It is my understanding that most graduate schools will want you to mail them a sealed transcript if accepted, but my question is about the application process.

I thought that I could upload an unofficial transcript that I retrieved from the school's web portal, but after some more investigation it appears that maybe I should upload a scanned copy of an official transcript.

Of course an official transcript is no longer official once it is unsealed. But do graduate schools prefer it that way? The answer might vary depending on the department, but I think a scanned version might be the safe bet. Although, it would require a bit more effort on my part to request an official transcript.

I should have included this originally, but I didn't want to make the question specific to one school. But this school is specific about wanting a scanned copy, whereas others are not. I'm just wondering if it should be assumed that a scanned copy is preferred if not made explicit.
From FAQ:

Do I need to mail hard copies of official transcripts in addition to the transcripts uploaded with my application?

No, simply upload a scanned version of an official transcript that has been "Issued to Student." It is understood that once you open the envelope to scan the transcript it is no longer considered official. It may also be possible that the scanned copy may have the watermark COPY on it, which is fine. Do NOT mail transcripts to the Department nor the Graduate School unless asked by the Department to do so.

Obviously, if I were to apply to this school I should use a scanned copy, but it's what caused me to reconsider if this is really what other schools want as well even if they don't state it explicitly.

  • Right. But the online application forms will have a field where you upload a transcript. From what I've seen they request you send a sealed transcript if accepted. Since you're expected to upload a transcript online, it must be unofficial. I just don't know if there might be something a web transcript would lack that the official paper copy might have.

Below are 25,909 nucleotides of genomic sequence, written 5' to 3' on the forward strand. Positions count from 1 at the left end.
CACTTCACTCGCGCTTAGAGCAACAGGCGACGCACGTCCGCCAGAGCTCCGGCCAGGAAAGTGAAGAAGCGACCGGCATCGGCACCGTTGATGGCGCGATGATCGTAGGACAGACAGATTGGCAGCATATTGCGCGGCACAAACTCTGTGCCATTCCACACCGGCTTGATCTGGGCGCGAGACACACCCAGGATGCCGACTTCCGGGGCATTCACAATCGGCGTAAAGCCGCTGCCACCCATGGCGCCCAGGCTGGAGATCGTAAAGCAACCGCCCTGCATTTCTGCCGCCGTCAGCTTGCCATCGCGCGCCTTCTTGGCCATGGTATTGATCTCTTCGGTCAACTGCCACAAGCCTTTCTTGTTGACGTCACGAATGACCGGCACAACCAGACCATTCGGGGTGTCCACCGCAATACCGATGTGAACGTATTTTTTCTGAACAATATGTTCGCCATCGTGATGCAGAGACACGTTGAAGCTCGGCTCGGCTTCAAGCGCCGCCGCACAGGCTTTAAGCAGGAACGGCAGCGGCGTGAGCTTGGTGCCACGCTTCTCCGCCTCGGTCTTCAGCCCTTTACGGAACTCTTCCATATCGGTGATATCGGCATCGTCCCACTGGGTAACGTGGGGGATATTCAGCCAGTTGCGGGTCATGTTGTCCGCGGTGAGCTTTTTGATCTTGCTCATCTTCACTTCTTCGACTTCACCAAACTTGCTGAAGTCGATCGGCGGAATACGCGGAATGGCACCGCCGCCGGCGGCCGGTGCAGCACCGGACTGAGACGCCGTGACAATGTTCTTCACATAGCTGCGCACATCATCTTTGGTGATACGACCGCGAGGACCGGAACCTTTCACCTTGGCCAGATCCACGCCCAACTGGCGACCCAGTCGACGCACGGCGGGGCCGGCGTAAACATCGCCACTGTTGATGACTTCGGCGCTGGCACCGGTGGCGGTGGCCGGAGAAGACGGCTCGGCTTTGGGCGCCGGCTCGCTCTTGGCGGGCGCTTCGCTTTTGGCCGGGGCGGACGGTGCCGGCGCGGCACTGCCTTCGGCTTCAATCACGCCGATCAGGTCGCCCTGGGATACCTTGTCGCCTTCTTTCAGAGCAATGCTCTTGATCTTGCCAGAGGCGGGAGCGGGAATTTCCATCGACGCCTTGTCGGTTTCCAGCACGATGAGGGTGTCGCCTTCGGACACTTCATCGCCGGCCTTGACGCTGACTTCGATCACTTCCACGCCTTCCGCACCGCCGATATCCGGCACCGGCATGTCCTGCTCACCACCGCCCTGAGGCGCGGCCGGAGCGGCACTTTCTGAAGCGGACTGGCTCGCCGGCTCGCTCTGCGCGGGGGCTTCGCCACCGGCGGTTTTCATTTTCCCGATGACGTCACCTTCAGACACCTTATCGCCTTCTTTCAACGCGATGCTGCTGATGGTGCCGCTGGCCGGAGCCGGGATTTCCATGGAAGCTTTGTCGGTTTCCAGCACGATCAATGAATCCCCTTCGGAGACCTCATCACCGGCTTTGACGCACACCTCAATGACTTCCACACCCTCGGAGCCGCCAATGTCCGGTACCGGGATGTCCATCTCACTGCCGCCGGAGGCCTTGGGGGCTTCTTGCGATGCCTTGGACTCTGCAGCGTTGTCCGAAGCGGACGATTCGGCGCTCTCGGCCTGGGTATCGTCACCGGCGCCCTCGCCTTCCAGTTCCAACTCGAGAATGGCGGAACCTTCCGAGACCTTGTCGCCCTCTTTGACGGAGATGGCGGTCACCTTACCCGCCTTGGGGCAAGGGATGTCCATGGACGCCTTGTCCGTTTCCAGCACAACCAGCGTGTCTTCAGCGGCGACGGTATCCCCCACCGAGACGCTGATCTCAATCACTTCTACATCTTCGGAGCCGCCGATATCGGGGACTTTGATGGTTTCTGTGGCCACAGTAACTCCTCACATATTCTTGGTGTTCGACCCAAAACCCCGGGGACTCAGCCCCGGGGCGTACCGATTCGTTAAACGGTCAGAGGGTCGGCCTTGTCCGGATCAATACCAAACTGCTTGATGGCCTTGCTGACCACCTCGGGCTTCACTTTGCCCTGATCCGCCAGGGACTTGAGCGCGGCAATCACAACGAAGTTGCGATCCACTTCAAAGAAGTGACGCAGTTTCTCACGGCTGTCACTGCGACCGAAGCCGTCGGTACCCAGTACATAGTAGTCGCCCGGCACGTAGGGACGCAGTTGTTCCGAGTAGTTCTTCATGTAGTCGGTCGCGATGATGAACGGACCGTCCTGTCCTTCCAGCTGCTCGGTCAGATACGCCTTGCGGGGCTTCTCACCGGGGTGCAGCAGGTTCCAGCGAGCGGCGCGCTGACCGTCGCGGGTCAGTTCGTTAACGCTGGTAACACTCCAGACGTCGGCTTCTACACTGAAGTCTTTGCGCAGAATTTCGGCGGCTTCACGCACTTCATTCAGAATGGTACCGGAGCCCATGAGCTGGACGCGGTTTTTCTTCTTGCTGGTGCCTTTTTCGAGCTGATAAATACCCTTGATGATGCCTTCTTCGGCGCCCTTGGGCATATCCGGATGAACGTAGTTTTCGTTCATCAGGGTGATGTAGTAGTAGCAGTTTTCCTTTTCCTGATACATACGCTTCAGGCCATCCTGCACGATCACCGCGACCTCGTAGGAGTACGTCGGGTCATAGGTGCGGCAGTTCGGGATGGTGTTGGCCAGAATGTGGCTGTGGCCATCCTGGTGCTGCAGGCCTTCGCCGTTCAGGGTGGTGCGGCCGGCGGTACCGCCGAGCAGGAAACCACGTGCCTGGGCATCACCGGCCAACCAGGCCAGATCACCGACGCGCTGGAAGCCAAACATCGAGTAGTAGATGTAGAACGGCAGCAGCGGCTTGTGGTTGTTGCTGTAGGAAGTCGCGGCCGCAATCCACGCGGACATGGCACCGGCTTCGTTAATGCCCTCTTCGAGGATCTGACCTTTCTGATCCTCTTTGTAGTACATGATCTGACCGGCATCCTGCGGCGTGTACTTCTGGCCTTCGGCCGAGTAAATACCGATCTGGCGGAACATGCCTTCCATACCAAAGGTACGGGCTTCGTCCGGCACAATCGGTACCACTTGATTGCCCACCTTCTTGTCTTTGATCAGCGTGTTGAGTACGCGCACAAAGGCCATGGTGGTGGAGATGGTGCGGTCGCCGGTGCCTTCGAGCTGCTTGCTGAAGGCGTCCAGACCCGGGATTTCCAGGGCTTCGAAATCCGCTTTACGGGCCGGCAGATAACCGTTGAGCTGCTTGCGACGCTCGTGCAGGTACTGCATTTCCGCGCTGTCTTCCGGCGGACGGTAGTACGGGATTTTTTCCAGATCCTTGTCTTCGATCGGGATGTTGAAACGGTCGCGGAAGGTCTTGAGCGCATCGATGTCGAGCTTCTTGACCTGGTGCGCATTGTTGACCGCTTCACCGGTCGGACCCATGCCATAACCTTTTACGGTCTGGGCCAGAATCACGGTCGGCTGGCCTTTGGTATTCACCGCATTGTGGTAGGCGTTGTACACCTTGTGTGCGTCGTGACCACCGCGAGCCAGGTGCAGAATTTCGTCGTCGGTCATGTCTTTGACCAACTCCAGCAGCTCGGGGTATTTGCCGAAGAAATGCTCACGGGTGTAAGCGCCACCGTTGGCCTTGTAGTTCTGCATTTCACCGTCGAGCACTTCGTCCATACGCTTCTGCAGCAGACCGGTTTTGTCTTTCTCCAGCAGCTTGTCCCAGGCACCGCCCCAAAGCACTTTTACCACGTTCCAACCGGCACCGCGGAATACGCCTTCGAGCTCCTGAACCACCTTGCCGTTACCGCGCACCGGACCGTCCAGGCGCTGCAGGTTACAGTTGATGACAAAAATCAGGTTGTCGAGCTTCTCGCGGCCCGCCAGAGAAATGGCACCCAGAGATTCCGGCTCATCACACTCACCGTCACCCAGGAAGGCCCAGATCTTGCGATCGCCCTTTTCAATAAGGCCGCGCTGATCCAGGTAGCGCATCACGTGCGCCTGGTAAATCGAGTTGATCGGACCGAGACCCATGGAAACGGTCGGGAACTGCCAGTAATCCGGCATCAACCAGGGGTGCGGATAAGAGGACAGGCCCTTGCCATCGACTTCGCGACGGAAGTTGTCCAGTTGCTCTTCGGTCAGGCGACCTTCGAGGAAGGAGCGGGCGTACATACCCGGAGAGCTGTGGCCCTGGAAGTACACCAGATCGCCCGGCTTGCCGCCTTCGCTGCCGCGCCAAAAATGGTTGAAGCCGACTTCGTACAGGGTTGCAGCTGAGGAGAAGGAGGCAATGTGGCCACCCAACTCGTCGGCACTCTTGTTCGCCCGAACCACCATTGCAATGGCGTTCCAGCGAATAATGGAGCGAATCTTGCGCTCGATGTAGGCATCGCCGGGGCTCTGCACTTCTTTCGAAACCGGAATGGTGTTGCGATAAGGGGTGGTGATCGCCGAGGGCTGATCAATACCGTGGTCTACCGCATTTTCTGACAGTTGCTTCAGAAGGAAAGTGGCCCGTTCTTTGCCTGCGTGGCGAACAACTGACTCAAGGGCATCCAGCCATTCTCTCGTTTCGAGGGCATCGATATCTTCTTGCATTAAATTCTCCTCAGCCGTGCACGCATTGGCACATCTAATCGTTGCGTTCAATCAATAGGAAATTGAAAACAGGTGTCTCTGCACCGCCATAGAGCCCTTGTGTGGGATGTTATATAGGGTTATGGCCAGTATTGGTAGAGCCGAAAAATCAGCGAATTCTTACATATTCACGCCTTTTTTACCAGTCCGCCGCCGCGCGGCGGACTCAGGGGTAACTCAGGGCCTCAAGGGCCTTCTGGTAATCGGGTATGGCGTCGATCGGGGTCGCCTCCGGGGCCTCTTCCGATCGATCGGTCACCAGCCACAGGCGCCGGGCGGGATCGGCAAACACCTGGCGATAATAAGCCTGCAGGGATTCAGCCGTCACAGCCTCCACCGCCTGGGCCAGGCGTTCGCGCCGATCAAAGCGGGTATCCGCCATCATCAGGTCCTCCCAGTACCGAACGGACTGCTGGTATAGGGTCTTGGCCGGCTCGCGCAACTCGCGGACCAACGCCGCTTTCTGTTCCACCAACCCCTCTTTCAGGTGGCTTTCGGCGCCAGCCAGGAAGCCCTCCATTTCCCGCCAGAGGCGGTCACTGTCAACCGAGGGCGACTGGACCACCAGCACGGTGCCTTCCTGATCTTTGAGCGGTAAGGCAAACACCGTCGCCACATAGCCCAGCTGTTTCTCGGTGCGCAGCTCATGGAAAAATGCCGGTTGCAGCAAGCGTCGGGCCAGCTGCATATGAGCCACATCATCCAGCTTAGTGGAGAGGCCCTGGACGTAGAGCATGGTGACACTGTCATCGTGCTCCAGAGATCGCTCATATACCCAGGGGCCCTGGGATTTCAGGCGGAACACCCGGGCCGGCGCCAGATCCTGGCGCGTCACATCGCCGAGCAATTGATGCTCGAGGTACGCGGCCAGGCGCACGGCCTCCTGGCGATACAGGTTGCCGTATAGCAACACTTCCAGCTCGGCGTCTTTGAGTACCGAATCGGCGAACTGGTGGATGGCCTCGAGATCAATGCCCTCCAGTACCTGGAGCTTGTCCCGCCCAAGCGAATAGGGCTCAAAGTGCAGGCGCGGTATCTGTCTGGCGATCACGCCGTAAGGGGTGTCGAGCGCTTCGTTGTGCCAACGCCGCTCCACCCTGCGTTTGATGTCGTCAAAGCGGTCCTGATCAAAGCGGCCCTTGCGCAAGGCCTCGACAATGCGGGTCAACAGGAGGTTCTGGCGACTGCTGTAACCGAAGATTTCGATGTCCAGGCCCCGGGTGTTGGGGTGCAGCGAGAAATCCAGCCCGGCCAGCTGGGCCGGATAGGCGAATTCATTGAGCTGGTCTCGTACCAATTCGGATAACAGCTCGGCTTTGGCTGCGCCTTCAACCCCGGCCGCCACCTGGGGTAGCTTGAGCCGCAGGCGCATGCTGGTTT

– jonescb
    Nov 14, 2014 at 21:56
  • That piece of information changes things. I would follow their instructions to the letter, but you should email them to clarify that they don't want an unofficial one.
    – Compass
    Nov 14, 2014 at 22:09
  • 1
    graduate schools will want you to mail them a sealed transcript — Correction: If graduate schools want an official transcript, they won't want you to send it; they will want your undergraduate university to send it.
    – JeffE
    Nov 15, 2014 at 18:51

1 Answer 1


If an "unofficial transcript" is requested, generally they just want something that contains the relevant information: courses taken, grades, any disciplinary sanctions, etc.

It might be most convenient to scan an official transcript, because then it will be in the most familiar format, but as far as I know it is also fine to, for instance, retrieve your own records from your university's system and print the relevant pages to PDF.

On the other hand, transcripts are usually printed on special paper that causes words like "COPIED" or "VOID" to appear on any copies or scans that are made. Of course if the department only wants an unofficial transcript, they should not care that it is a copy, but sometimes it's hard to read a transcript if it says "COPIED" all over it. So whatever you send, make sure it's legible.

Of course, as you say, an official transcript (sealed, by mail) will usually be demanded if you are accepted and/or decide to attend, and woe be unto you if it does not match the unofficial transcript you provided with the application.

It can't hurt to contact the department and ask what they would prefer.

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